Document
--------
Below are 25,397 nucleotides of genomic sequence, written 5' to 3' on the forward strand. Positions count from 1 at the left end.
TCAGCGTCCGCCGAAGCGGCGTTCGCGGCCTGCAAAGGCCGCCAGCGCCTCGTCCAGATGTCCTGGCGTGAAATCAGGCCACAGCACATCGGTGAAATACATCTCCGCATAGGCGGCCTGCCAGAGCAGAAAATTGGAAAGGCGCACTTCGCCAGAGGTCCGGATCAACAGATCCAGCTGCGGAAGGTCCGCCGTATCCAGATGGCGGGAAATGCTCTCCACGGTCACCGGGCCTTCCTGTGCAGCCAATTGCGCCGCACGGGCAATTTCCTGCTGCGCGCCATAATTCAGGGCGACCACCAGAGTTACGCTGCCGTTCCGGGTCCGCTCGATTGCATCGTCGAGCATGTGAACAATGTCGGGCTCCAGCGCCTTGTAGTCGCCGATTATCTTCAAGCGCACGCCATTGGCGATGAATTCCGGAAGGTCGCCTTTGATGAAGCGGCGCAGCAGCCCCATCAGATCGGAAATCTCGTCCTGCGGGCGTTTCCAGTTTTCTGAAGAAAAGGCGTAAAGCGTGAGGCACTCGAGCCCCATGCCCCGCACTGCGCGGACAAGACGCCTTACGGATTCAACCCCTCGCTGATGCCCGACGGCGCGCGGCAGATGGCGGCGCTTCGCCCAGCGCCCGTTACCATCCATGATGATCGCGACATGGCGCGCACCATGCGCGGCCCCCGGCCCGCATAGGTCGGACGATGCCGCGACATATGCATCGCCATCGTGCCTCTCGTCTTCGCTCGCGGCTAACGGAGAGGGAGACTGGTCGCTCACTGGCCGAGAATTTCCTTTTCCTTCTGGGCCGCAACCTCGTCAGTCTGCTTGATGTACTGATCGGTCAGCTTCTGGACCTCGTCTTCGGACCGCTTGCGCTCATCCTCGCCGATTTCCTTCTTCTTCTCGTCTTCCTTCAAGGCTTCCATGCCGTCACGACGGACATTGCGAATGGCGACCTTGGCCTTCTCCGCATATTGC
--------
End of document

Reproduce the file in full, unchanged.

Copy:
Below are 25,397 nucleotides of genomic sequence, written 5' to 3' on the forward strand. Positions count from 1 at the left end.
TCAGCGTCCGCCGAAGCGGCGTTCGCGGCCTGCAAAGGCCGCCAGCGCCTCGTCCAGATGTCCTGGCGTGAAATCAGGCCACAGCACATCGGTGAAATACATCTCCGCATAGGCGGCCTGCCAGAGCAGAAAATTGGAAAGGCGCACTTCGCCAGAGGTCCGGATCAACAGATCCAGCTGCGGAAGGTCCGCCGTATCCAGATGGCGGGAAATGCTCTCCACGGTCACCGGGCCTTCCTGTGCAGCCAATTGCGCCGCACGGGCAATTTCCTGCTGCGCGCCATAATTCAGGGCGACCACCAGAGTTACGCTGCCGTTCCGGGTCCGCTCGATTGCATCGTCGAGCATGTGAACAATGTCGGGCTCCAGCGCCTTGTAGTCGCCGATTATCTTCAAGCGCACGCCATTGGCGATGAATTCCGGAAGGTCGCCTTTGATGAAGCGGCGCAGCAGCCCCATCAGATCGGAAATCTCGTCCTGCGGGCGTTTCCAGTTTTCTGAAGAAAAGGCGTAAAGCGTGAGGCACTCGAGCCCCATGCCCCGCACTGCGCGGACAAGACGCCTTACGGATTCAACCCCTCGCTGATGCCCGACGGCGCGCGGCAGATGGCGGCGCTTCGCCCAGCGCCCGTTACCATCCATGATGATCGCGACATGGCGCGCACCATGCGCGGCCCCCGGCCCGCATAGGTCGGACGATGCCGCGACATATGCATCGCCATCGTGCCTCTCGTCTTCGCTCGCGGCTAACGGAGAGGGAGACTGGTCGCTCACTGGCCGAGAATTTCCTTTTCCTTCTGGGCCGCAACCTCGTCAGTCTGCTTGATGTACTGATCGGTCAGCTTCTGGACCTCGTCTTCGGACCGCTTGCGCTCATCCTCGCCGATTTCCTTCTTCTTCTCGTCTTCCTTCAAGGCTTCCATGCCGTCACGACGGACATTGCGAATGGCGACCTTGGCCTTCTCCGCATATTGC